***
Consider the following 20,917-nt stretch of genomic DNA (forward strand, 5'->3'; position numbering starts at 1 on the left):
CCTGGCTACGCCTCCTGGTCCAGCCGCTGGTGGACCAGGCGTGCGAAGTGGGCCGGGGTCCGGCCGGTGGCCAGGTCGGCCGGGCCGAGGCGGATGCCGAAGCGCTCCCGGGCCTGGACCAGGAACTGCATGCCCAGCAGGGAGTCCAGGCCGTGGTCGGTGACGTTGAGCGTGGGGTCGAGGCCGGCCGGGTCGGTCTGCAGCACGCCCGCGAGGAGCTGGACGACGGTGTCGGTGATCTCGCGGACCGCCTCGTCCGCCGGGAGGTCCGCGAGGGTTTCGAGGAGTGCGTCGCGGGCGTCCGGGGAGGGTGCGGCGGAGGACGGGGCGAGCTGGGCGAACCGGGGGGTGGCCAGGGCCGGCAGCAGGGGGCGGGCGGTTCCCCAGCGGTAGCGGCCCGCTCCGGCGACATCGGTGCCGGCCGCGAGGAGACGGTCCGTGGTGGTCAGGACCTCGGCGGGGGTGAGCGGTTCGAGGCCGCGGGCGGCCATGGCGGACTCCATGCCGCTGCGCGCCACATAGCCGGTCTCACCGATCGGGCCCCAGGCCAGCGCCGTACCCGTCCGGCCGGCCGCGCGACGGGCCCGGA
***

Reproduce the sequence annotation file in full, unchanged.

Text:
Consider the following 20,917-nt stretch of genomic DNA (forward strand, 5'->3'; position numbering starts at 1 on the left):
CCTGGCTACGCCTCCTGGTCCAGCCGCTGGTGGACCAGGCGTGCGAAGTGGGCCGGGGTCCGGCCGGTGGCCAGGTCGGCCGGGCCGAGGCGGATGCCGAAGCGCTCCCGGGCCTGGACCAGGAACTGCATGCCCAGCAGGGAGTCCAGGCCGTGGTCGGTGACGTTGAGCGTGGGGTCGAGGCCGGCCGGGTCGGTCTGCAGCACGCCCGCGAGGAGCTGGACGACGGTGTCGGTGATCTCGCGGACCGCCTCGTCCGCCGGGAGGTCCGCGAGGGTTTCGAGGAGTGCGTCGCGGGCGTCCGGGGAGGGTGCGGCGGAGGACGGGGCGAGCTGGGCGAACCGGGGGGTGGCCAGGGCCGGCAGCAGGGGGCGGGCGGTTCCCCAGCGGTAGCGGCCCGCTCCGGCGACATCGGTGCCGGCCGCGAGGAGACGGTCCGTGGTGGTCAGGACCTCGGCGGGGGTGAGCGGTTCGAGGCCGCGGGCGGCCATGGCGGACTCCATGCCGCTGCGCGCCACATAGCCGGTCTCACCGATCGGGCCCCAGGCCAGCGCCGTACCCGTCCGGCCGGCCGCGCGACGGGCCCGGA